Eventually he finds a water source, and can start scooping it up and dumping it with a bucket to use the boat like an actual boat. More boats are later used to created long, mountable pathways over land. And then, after much boat-mounting, he saddles a pig named “Little Timmy” and rides him around.
In a message on Reddit, TheHeightAdvange tells me it took him around 30 hours to complete the no-walking playthrough, but he eventually rode Little Timmy into The End (leading him with a carrot on a stick) and defeated the Ender Dragon. The brave pig, sadly, didn't survive.
I asked how he came up with the idea for such a challenging run. “I originally thought of the idea when I found a seed where you spawn in a mineshaft right next to a mine cart and wanted to do an entire playthrough without leaving the mine cart,” he said. “I had a few failed attempts and then came up with the boat idea to make things easier on myself, plus it would then be possible on any seed.”
At the end of the video, the stats are shown, which do show some distance traveled by normal movement—though he explains that colliding with mobs or entities that bump you around is registered by the stats page as walking. But as far as true leg locomotion goes, the player never took a step. As for Little Timmy, he carried his master over 45km. That'll do, pig.
There's this game called Minecraft and it's really popular. According to Minecraft studio head Helen Chiang, over 112 million people play it per month. That's a third of the population of the United States, and the Australian population is a sixth of that figure. If you had 112 million donuts, and divided them up between 10,000 ibises, each ibis would have 112,000 donuts each. That's too many donuts by anyone's measure.
Chiang revealed the figure in an interview with Business Insider, adding that the game has grown and endured for over ten years because it's something people will always return to, even if they put it down for a few weeks to play something else. It doesn't hurt that Minecraft is now available on virtually every device with a screen, and that Mojang keeps updating the game with stuff like bees and harmony and hope.
Better still, the game is advancing with the times: it's getting ray tracing support soon, and if you're the type to turn their nose up at Minecraft's graphics you may be surprised by how good it looks. That said, not every leap forward comes to fruition: the game's Super Duper Graphics Pack was canceled recently for being “too technically demanding”.
Bees have found their way into Minecraft. These adorable creatures are beneficial for helping plants grow faster, and they're a social animal who communicate with others of their species. You can breed these creatures, and learn about their behaviors and where to find them in these handy guides. But how do you harvest their honey? We're going to discuss that feature right here, detailing how to collect honey and honeycombs from a bee nest.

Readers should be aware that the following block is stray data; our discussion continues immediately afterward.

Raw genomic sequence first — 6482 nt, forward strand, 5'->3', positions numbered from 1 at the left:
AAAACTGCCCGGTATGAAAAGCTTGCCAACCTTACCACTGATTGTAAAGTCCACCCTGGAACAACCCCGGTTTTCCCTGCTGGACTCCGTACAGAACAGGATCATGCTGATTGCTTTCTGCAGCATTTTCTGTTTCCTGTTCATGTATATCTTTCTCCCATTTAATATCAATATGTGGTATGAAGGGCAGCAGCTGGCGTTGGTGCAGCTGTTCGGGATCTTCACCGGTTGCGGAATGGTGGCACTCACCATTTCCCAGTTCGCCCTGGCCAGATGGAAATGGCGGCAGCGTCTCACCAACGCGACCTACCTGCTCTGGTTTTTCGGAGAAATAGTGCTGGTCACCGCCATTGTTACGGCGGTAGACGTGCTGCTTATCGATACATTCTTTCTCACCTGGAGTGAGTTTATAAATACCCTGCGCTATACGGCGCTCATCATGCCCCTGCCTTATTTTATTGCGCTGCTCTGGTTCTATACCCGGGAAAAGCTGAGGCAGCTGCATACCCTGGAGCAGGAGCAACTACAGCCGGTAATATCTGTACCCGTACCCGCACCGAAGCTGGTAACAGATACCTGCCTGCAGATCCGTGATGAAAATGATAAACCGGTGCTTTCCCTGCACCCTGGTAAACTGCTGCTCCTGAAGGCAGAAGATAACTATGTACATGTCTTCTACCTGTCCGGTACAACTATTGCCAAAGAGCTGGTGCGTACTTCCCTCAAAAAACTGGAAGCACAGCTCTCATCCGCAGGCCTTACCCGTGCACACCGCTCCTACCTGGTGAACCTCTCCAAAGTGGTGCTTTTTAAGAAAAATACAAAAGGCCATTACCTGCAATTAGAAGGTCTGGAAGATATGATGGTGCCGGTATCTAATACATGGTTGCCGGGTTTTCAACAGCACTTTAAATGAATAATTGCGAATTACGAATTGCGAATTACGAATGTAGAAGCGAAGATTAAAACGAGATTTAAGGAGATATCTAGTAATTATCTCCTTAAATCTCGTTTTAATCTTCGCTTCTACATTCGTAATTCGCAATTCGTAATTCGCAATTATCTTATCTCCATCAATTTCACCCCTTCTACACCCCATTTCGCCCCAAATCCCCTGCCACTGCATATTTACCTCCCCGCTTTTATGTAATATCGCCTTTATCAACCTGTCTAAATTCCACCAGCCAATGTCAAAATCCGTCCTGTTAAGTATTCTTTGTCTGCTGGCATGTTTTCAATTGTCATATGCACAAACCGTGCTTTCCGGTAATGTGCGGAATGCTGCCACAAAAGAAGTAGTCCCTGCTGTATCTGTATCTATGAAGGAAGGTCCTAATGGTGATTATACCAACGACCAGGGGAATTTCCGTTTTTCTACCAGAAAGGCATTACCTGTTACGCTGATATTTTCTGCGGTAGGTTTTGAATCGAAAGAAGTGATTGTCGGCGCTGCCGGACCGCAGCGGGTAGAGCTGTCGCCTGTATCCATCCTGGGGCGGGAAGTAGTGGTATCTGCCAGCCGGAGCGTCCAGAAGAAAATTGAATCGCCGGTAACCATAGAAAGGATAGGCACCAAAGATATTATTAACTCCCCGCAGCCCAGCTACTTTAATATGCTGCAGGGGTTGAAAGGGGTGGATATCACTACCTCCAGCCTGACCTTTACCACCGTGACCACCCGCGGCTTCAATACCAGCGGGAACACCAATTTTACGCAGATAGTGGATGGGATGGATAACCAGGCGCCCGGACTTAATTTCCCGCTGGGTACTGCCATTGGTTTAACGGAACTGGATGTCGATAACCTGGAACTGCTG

Collecting Honey and Honeycombs From a Bee Nest in Minecraft
Collecting Honey by Hand
You can harvest honey from a bee's nest by walking up to it with an empty bottle and picking it out, using the item. The empty bottle is going to fill up with the honey for you to take away, consume, or use how you want. However, there's a catch: the bees are going to become immediately hostile to you when you steal their honey. You're going to need to run away, and if they sting you, they're going to die shortly afterward because honey bees do not live long without their stinger inside them.
To prevent the bees from dying and attacking you, place a campfire underneath the nest. Doing so turns the bees passive, preventing them from attacking you, and you get to ensure they can collect more honey for you in the future.
Unfortunately, you can't locate a bee nest in Minecraft and expect to grab honeycombs as quickly as you would the honey. When you collect honeycombs from a bee nest, you're going to destroy the home. But, you're going to need those honeycombs to make a beehive for yourself. You're going to need a particular tool to collect the delicious reward inside a bee's home.
You need to make a tool that has the silk touch enchantment on it. Doing so prevents the materials of the bee nest from getting destroyed, allowing you to take the honeycombs. You can then use them in other recipes, or make a series of beehives to give the bees a new home in your backyard or near your garden.
Disney's DuckTales is one of the most beloved cartoon series of all times, following the adventures of Uncle Scrooge McDuck and his three nephews Huey, Dewey, and Louie. Considering that the original series only ran for three years between September 1987 and November 1990, it's a testament to the show that people still remember it fondly even to this day,
Fans of the show can rejoice as you can now get some DuckTales DLC for Minecraft. The new DLC features the family in Minecraft form, along with several locations based off of iconic places in the show.
How Much Duck Do You Get For Your Buck?
According to the Minecraft site, you get quite a lot for your cash. The DLC includes all the iconic locations from the show, such as the City of Duckburg, Duck Manor, and Mount Neverrest too name just three.
You'll also receive over 30 characters, including Scrooge and his nephews, two brand new storylines, a lot of new quests, and 50 unique collectibles. You can display your collectibles in the McDuck Trophy Room, too. You can get all of this Disney goodness for the princely sum of $6.50/£5.30 from the Minecraft Marketplace. If you fancy reliving your childhood inside one of the most popular games of all time, then I suggest you head on over there, right now.